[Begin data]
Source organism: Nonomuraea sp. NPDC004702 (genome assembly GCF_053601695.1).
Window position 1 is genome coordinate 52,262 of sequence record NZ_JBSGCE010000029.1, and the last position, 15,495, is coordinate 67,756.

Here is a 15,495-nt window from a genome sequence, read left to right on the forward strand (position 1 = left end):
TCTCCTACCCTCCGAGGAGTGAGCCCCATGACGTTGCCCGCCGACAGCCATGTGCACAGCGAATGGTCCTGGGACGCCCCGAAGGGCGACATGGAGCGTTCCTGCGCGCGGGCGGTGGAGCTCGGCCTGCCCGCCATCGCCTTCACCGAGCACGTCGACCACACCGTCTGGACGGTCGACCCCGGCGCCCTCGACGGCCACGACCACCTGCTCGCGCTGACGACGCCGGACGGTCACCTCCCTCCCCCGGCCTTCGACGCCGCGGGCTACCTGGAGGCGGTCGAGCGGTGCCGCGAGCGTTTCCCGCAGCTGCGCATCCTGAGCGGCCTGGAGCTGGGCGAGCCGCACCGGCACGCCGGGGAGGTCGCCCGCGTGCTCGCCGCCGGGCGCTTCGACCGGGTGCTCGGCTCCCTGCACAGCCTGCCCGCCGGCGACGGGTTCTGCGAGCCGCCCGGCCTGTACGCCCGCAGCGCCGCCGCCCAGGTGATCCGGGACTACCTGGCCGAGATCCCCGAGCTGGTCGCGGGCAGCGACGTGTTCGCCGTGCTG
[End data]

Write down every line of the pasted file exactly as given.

Source organism: Nonomuraea sp. NPDC004702 (genome assembly GCF_053601695.1).
Window position 1 is genome coordinate 52,262 of sequence record NZ_JBSGCE010000029.1, and the last position, 15,495, is coordinate 67,756.

Here is a 15,495-nt window from a genome sequence, read left to right on the forward strand (position 1 = left end):
TCTCCTACCCTCCGAGGAGTGAGCCCCATGACGTTGCCCGCCGACAGCCATGTGCACAGCGAATGGTCCTGGGACGCCCCGAAGGGCGACATGGAGCGTTCCTGCGCGCGGGCGGTGGAGCTCGGCCTGCCCGCCATCGCCTTCACCGAGCACGTCGACCACACCGTCTGGACGGTCGACCCCGGCGCCCTCGACGGCCACGACCACCTGCTCGCGCTGACGACGCCGGACGGTCACCTCCCTCCCCCGGCCTTCGACGCCGCGGGCTACCTGGAGGCGGTCGAGCGGTGCCGCGAGCGTTTCCCGCAGCTGCGCATCCTGAGCGGCCTGGAGCTGGGCGAGCCGCACCGGCACGCCGGGGAGGTCGCCCGCGTGCTCGCCGCCGGGCGCTTCGACCGGGTGCTCGGCTCCCTGCACAGCCTGCCCGCCGGCGACGGGTTCTGCGAGCCGCCCGGCCTGTACGCCCGCAGCGCCGCCGCCCAGGTGATCCGGGACTACCTGGCCGAGATCCCCGAGCTGGTCGCGGGCAGCGACGTGTTCGCCGTGCTG